Feed rations important | Animals weighed and vaccinated, heifers bred, bulls tested for sperm viability and feed efficiency
CROSSFIELD, Alta. — Earl and Jonathan Scott were not entirely sure where they were headed when they decided to convert a former dairy bull facility into a purebred cattle development centre.
“We thought we would get some heifers and some bulls. We ended up with more heifers overall,” said Earl, who owns the Crossfield Creek facility with his wife, Debra, son, Jonathan, and Jonathan’s wife, Camille.
They placed a few ads last year and soon the phone was ringing with inquiries about what they might have to offer at their central Alberta facility.
Heifers came from as far away as Kelowna, B.C., but most are from central Alberta.
The heifers arrived in September and October and weighed 550 to 700 pounds. They are set to gain 1.25 lb. per day.
Many purebred operations calve in February, so these young females need to be ready for a breeding program by this April.
“You want them flush and cycling and ready to be bred in the spring,” said Earl.
The bulls also weighed 500 to 700 lb. and will be raised to gain three to 3.5 lb. per day with advice from a local veterinarian and nutritionist.
The Scotts grow their own silage and hay as well as some of the straw needed for bedding. The cattle receive a mixture of silage, hay, pellets and a small amount of grain from the silage mix.
The feed is analyzed, and pellets balance the ration for what the bulls need for growth.
Cattle need proper nutrition for breeding. Skinny animals are not going to calve.
“If you are not developing them right, it is hard to get heifers to calve and hard to get bulls to produce semen.”
The bulls are destined for commercial herds, and customers can have the animals tested to make sure they are capable of producing semen.
The Scotts will also breed heifers before they return home in spring if customers request the service.
“A lot of them are smaller breeders and quite a few of them have other jobs,” Earl said.
“They don’t have the facilities and they don’t have the time and in some cases, people don’t have the knowledge to develop them.”
The family has 300 Angus, Hereford, Gelbvieh and Limousin on the site.
The cattle are held in large open pens, and all animals are vaccinated. The bulls are weighed once a month and the data is sent to a veterinarian who uses it to assess how well the bulls are using feed.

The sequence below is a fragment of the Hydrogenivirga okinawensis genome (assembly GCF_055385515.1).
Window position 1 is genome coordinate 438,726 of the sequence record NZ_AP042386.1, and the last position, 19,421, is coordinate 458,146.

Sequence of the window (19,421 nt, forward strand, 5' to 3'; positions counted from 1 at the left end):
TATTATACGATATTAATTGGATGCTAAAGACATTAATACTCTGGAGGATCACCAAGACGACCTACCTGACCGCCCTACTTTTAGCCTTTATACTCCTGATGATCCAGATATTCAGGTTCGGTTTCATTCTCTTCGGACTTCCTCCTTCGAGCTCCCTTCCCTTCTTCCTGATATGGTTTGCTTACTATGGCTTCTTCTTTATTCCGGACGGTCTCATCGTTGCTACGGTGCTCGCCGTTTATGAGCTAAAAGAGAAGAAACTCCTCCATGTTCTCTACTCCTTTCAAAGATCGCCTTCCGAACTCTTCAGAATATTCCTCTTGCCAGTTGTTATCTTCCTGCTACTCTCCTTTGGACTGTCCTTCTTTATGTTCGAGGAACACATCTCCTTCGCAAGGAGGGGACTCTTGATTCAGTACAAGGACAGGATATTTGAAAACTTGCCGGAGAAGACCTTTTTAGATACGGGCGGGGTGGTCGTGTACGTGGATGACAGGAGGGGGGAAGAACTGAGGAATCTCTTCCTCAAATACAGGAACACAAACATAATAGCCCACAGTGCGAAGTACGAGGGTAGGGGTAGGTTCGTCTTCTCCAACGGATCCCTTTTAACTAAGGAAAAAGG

“For purebred cattle, people are expecting a little more care and attention than commercial cattle,” he said.
“The things we try to concentrate on here is lots of straw in the pens and bedding. They don’t have tag and manure hanging on them and they are looked at all the time.”
Jonathan checks the cattle every day and is able to offer personal care.
“I told customers to be prepared to pay for bedding because I can’t stand cattle with tag on them,” he said.
The family adds canola straw to the bedding pack because it sheds moisture.
The Scotts also have a large purebred Angus operation, and some of their bull customers have asked them to take care of their commercial heifers as well.
This facility once housed Holstein bulls that were being held before they went to the Western Breeders centre for semen collection. The site is licensed under the Canadian Food Inspection Agency as an artificial insemination bull housing facility.
Earl started with Prairie Breeders in southern Alberta and then moved to Western Breeders at Balzac, north of Calgary. He ended up as vice-president of operations, supervising 80 staff and 600 bulls.
He also worked as an artificial insemination instructor.
“I likely trained 2,000 people in the prairie provinces,” he said.
That background has prompted customer requests to hold onto their cows while they wait for embryo flushing.
A project with Alta Genetics in-volves holding Brahman type cattle that are going to be flushed for embryos. These are implanted in recipients to produce more bos indicus type cattle. The resulting genetics will be shipped back to South America.
This site was engineered in 2002 and was among the first to be built under Alberta’s Agricultural Operations Practices Act as an intensive livestock operation.
“We broke the ground. We had more red tape to go through than anybody else because we were the first,” Earl said.
“When we decided to build this, we went around and talked to all our neighbours and told them that we weren’t running 10,000 head here. It is a small, hands-on facility.… Our goal isn’t to be like a big feedlot.”
The company has also developed an environmental farm plan and is ready for whatever the cattle industry requests.
“You never know what is coming down the pike. We are on a small land base … we are not into grain farming. We like cattle,” Earl said.
“If we can’t make money looking after cattle, we are open to facilitating whatever the client may have.”